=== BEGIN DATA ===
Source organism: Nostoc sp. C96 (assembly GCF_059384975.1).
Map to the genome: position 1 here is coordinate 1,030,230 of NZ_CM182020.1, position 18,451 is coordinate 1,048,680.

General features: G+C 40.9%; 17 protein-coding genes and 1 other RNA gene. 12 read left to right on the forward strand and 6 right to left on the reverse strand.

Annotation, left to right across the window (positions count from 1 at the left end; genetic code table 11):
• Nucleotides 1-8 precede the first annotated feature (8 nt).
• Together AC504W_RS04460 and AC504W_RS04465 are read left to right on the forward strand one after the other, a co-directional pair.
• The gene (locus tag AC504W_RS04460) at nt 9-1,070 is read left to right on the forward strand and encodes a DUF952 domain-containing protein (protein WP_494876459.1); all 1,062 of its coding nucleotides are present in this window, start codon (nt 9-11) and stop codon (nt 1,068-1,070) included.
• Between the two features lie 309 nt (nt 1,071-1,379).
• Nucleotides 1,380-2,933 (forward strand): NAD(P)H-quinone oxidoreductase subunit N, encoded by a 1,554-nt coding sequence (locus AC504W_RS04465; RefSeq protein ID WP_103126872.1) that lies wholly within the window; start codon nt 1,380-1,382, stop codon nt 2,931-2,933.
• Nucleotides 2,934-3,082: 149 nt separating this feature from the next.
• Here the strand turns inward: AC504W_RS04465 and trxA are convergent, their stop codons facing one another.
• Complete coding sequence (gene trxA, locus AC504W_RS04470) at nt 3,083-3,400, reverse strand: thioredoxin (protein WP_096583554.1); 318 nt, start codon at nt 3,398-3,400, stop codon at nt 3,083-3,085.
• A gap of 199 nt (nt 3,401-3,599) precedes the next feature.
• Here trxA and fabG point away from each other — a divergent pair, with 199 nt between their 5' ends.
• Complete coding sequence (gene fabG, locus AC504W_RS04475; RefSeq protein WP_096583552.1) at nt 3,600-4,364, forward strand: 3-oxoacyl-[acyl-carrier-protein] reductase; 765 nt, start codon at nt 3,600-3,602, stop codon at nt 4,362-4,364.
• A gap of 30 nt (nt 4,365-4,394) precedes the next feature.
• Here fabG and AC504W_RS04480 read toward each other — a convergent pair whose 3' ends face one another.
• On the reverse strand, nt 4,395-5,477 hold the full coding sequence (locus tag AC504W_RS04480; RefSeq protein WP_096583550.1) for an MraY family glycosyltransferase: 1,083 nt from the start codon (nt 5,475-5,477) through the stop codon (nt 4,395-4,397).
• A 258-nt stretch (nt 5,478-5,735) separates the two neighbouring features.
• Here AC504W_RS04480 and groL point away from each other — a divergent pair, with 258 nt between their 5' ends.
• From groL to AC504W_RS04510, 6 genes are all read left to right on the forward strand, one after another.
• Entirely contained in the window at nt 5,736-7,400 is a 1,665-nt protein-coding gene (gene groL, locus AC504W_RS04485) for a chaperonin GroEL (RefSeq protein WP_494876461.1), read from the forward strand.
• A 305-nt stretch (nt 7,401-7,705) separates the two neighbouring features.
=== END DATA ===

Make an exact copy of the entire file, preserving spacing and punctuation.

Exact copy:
Source organism: Nostoc sp. C96 (assembly GCF_059384975.1).
Map to the genome: position 1 here is coordinate 1,030,230 of NZ_CM182020.1, position 18,451 is coordinate 1,048,680.

General features: G+C 40.9%; 17 protein-coding genes and 1 other RNA gene. 12 read left to right on the forward strand and 6 right to left on the reverse strand.

Annotation, left to right across the window (positions count from 1 at the left end; genetic code table 11):
• Nucleotides 1-8 precede the first annotated feature (8 nt).
• Together AC504W_RS04460 and AC504W_RS04465 are read left to right on the forward strand one after the other, a co-directional pair.
• The gene (locus tag AC504W_RS04460) at nt 9-1,070 is read left to right on the forward strand and encodes a DUF952 domain-containing protein (protein WP_494876459.1); all 1,062 of its coding nucleotides are present in this window, start codon (nt 9-11) and stop codon (nt 1,068-1,070) included.
• Between the two features lie 309 nt (nt 1,071-1,379).
• Nucleotides 1,380-2,933 (forward strand): NAD(P)H-quinone oxidoreductase subunit N, encoded by a 1,554-nt coding sequence (locus AC504W_RS04465; RefSeq protein ID WP_103126872.1) that lies wholly within the window; start codon nt 1,380-1,382, stop codon nt 2,931-2,933.
• Nucleotides 2,934-3,082: 149 nt separating this feature from the next.
• Here the strand turns inward: AC504W_RS04465 and trxA are convergent, their stop codons facing one another.
• Complete coding sequence (gene trxA, locus AC504W_RS04470) at nt 3,083-3,400, reverse strand: thioredoxin (protein WP_096583554.1); 318 nt, start codon at nt 3,398-3,400, stop codon at nt 3,083-3,085.
• A gap of 199 nt (nt 3,401-3,599) precedes the next feature.
• Here trxA and fabG point away from each other — a divergent pair, with 199 nt between their 5' ends.
• Complete coding sequence (gene fabG, locus AC504W_RS04475; RefSeq protein WP_096583552.1) at nt 3,600-4,364, forward strand: 3-oxoacyl-[acyl-carrier-protein] reductase; 765 nt, start codon at nt 3,600-3,602, stop codon at nt 4,362-4,364.
• A gap of 30 nt (nt 4,365-4,394) precedes the next feature.
• Here fabG and AC504W_RS04480 read toward each other — a convergent pair whose 3' ends face one another.
• On the reverse strand, nt 4,395-5,477 hold the full coding sequence (locus tag AC504W_RS04480; RefSeq protein WP_096583550.1) for an MraY family glycosyltransferase: 1,083 nt from the start codon (nt 5,475-5,477) through the stop codon (nt 4,395-4,397).
• A 258-nt stretch (nt 5,478-5,735) separates the two neighbouring features.
• Here AC504W_RS04480 and groL point away from each other — a divergent pair, with 258 nt between their 5' ends.
• From groL to AC504W_RS04510, 6 genes are all read left to right on the forward strand, one after another.
• Entirely contained in the window at nt 5,736-7,400 is a 1,665-nt protein-coding gene (gene groL, locus AC504W_RS04485) for a chaperonin GroEL (RefSeq protein WP_494876461.1), read from the forward strand.
• A 305-nt stretch (nt 7,401-7,705) separates the two neighbouring features.